Integrate Microsoft Flow with an onprem SQL Server

2017-04-25 | Jörg Schoba

Microsoft Flow offers various connectors, also for integration with onprem systems. To be able to connect with an onprem SQL server, SharePoint server or file server, a gateway service must be installed at a machine in the LAN where the server is available. To setup the gateway navigate to the Microsoft Flow service in your Office 365 portal and click on the gear symbol and then on “Gateways” (see screenshot below). There you will find the option “+ Create Gateway” where you can download the Microsoft Gateway service.


After the download has finished, open the executable file and install the application. You will be prompted to enter your Office 365 credentials where you are creating the flow and a name for the gateway. After that has been done, the gateway service is running and is ready for use (on a server machine the gateway service should be added to the startup applications).

When the gateway is running, a connection to the onprem SQL server must be established, therefore click on the gear symbol again and then “Connections” –> “Create connection”.


In the choice page for the new connection chose “SQL Server”. A form for configuration of the connection to the onprem SQL server will be displayed. Fill out the form with the server name in the local network, the database name, the authentication type (“Basic” for usual SQL authentication) and the credentials to connect to the server. The last option is a dropdown with the gateway to use, here you should see your former created gateway as an option. Click on “Create connection”, if no error is printed out, the connection has been successfully set up.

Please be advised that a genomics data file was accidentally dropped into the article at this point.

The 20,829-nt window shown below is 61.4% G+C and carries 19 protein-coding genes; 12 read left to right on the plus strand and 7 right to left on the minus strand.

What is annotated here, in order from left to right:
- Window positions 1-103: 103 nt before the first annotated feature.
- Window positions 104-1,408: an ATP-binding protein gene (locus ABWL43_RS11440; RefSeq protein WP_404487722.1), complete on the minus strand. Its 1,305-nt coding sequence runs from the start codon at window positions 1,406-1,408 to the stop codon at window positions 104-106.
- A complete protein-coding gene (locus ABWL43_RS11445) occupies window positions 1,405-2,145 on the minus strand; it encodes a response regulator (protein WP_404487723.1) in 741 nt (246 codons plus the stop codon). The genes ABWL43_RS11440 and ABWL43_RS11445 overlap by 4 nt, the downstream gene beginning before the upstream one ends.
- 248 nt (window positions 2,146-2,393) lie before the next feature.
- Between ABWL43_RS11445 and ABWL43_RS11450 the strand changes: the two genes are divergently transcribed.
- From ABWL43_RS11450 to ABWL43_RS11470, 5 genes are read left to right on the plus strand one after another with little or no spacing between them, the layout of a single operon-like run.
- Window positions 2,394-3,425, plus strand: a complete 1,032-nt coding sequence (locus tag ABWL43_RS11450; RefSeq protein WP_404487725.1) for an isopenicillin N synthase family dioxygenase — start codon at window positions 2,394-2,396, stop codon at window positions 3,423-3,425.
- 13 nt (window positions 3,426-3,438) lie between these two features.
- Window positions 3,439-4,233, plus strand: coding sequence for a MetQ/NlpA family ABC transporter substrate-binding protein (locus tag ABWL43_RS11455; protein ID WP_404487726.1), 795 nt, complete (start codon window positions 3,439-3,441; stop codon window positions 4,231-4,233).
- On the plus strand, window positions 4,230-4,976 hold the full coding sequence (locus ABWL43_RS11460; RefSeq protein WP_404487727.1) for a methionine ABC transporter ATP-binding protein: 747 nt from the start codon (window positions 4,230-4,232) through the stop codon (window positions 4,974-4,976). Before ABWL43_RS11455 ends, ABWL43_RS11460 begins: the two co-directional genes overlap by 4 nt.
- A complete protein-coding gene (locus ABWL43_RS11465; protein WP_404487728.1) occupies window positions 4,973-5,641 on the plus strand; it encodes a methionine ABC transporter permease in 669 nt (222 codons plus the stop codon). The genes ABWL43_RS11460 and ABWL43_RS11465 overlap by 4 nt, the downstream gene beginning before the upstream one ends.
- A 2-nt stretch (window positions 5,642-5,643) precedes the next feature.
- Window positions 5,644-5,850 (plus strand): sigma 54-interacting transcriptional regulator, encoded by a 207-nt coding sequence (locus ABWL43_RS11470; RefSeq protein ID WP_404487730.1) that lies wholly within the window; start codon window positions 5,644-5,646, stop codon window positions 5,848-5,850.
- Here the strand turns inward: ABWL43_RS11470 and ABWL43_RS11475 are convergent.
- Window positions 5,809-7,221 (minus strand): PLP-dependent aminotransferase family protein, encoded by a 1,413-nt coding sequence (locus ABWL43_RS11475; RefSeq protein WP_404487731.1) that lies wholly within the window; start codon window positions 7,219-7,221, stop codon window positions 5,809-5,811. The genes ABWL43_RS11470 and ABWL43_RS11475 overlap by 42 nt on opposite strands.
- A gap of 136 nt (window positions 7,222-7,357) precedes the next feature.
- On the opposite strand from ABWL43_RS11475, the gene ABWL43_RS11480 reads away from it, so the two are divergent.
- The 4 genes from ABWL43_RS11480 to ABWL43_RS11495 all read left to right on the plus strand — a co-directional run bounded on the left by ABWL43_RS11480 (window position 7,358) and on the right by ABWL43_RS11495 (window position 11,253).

After the connection to the onprem server has been established, a new flow can be created using the connection. In the example below we use the SharePoint Flow connector when a new item is created in the SharePoint list “idtable”. When this connector gets triggered we add a connector “SQL server” –> “get rows” as the next action, which then lets you select the table from where you want to get the SQL data rows from. This connector is using the specified SQL onprem server connection. In our case the table name is “flowtesttable”. Additionally, we filter the rows we get from that table by column “id” in the database and query only for the rows having the "id" column equal to the “Titel” column of the SharePoint list element from the former connector. After that, you can do whatever you please with the elements in the next action. In this example all of them get sent via email to a user.



Microsoft Flow has now successfully been integrated with your onprem SQL server, you can query data from your SQL tables and also e.g. filter them with dynamic data from other connectors (e.g. the SharePoint connector).

Categories: Azure, Cloud, Flow, Microsoft, Office365, SQL Server